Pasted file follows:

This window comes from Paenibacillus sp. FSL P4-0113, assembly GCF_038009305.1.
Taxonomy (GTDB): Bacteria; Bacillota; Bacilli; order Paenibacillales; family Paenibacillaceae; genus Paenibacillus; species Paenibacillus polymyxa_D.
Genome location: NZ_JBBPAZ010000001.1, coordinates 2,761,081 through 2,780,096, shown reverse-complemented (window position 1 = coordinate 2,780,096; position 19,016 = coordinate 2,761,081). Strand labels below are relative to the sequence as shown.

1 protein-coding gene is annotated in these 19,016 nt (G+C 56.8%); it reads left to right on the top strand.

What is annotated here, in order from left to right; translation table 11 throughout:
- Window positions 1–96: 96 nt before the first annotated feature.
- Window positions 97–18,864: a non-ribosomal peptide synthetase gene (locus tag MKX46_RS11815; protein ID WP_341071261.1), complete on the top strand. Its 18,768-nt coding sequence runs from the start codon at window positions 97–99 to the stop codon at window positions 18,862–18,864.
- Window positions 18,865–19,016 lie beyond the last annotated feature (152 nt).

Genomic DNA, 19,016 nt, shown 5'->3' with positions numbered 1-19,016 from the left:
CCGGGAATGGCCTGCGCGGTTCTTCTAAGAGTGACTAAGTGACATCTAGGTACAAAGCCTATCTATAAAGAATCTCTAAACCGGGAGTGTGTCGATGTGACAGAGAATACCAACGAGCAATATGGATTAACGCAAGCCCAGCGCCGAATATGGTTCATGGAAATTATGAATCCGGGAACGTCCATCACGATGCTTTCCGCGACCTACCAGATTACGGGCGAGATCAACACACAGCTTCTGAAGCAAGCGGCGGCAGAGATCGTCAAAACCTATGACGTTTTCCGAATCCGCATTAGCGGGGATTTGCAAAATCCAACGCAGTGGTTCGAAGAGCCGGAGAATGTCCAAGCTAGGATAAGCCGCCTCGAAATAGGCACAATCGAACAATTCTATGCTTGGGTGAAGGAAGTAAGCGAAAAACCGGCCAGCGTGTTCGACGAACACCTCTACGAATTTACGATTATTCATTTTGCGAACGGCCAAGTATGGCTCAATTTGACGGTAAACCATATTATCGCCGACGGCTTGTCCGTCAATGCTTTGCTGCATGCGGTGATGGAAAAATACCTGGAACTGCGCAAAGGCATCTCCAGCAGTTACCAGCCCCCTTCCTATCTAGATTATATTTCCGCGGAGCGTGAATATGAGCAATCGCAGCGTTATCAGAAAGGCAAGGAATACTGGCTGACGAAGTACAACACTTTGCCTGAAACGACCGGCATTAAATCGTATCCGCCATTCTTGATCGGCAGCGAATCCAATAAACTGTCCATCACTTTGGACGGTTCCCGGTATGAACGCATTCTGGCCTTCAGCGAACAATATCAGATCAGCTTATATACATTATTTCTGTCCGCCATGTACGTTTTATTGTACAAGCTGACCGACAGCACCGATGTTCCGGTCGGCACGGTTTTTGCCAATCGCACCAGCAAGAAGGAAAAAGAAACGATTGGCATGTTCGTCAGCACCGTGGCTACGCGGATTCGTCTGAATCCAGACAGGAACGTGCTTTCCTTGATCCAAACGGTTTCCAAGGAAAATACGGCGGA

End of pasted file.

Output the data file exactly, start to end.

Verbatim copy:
This window comes from Paenibacillus sp. FSL P4-0113, assembly GCF_038009305.1.
Taxonomy (GTDB): Bacteria; Bacillota; Bacilli; order Paenibacillales; family Paenibacillaceae; genus Paenibacillus; species Paenibacillus polymyxa_D.
Genome location: NZ_JBBPAZ010000001.1, coordinates 2,761,081 through 2,780,096, shown reverse-complemented (window position 1 = coordinate 2,780,096; position 19,016 = coordinate 2,761,081). Strand labels below are relative to the sequence as shown.

1 protein-coding gene is annotated in these 19,016 nt (G+C 56.8%); it reads left to right on the top strand.

What is annotated here, in order from left to right; translation table 11 throughout:
- Window positions 1–96: 96 nt before the first annotated feature.
- Window positions 97–18,864: a non-ribosomal peptide synthetase gene (locus tag MKX46_RS11815; protein ID WP_341071261.1), complete on the top strand. Its 18,768-nt coding sequence runs from the start codon at window positions 97–99 to the stop codon at window positions 18,862–18,864.
- Window positions 18,865–19,016 lie beyond the last annotated feature (152 nt).

Genomic DNA, 19,016 nt, shown 5'->3' with positions numbered 1-19,016 from the left:
CCGGGAATGGCCTGCGCGGTTCTTCTAAGAGTGACTAAGTGACATCTAGGTACAAAGCCTATCTATAAAGAATCTCTAAACCGGGAGTGTGTCGATGTGACAGAGAATACCAACGAGCAATATGGATTAACGCAAGCCCAGCGCCGAATATGGTTCATGGAAATTATGAATCCGGGAACGTCCATCACGATGCTTTCCGCGACCTACCAGATTACGGGCGAGATCAACACACAGCTTCTGAAGCAAGCGGCGGCAGAGATCGTCAAAACCTATGACGTTTTCCGAATCCGCATTAGCGGGGATTTGCAAAATCCAACGCAGTGGTTCGAAGAGCCGGAGAATGTCCAAGCTAGGATAAGCCGCCTCGAAATAGGCACAATCGAACAATTCTATGCTTGGGTGAAGGAAGTAAGCGAAAAACCGGCCAGCGTGTTCGACGAACACCTCTACGAATTTACGATTATTCATTTTGCGAACGGCCAAGTATGGCTCAATTTGACGGTAAACCATATTATCGCCGACGGCTTGTCCGTCAATGCTTTGCTGCATGCGGTGATGGAAAAATACCTGGAACTGCGCAAAGGCATCTCCAGCAGTTACCAGCCCCCTTCCTATCTAGATTATATTTCCGCGGAGCGTGAATATGAGCAATCGCAGCGTTATCAGAAAGGCAAGGAATACTGGCTGACGAAGTACAACACTTTGCCTGAAACGACCGGCATTAAATCGTATCCGCCATTCTTGATCGGCAGCGAATCCAATAAACTGTCCATCACTTTGGACGGTTCCCGGTATGAACGCATTCTGGCCTTCAGCGAACAATATCAGATCAGCTTATATACATTATTTCTGTCCGCCATGTACGTTTTATTGTACAAGCTGACCGACAGCACCGATGTTCCGGTCGGCACGGTTTTTGCCAATCGCACCAGCAAGAAGGAAAAAGAAACGATTGGCATGTTCGTCAGCACCGTGGCTACGCGGATTCGTCTGAATCCAGACAGGAACGTGCTTTCCTTGATCCAAACGGTTTCCAAGGAAAATACGGCGGA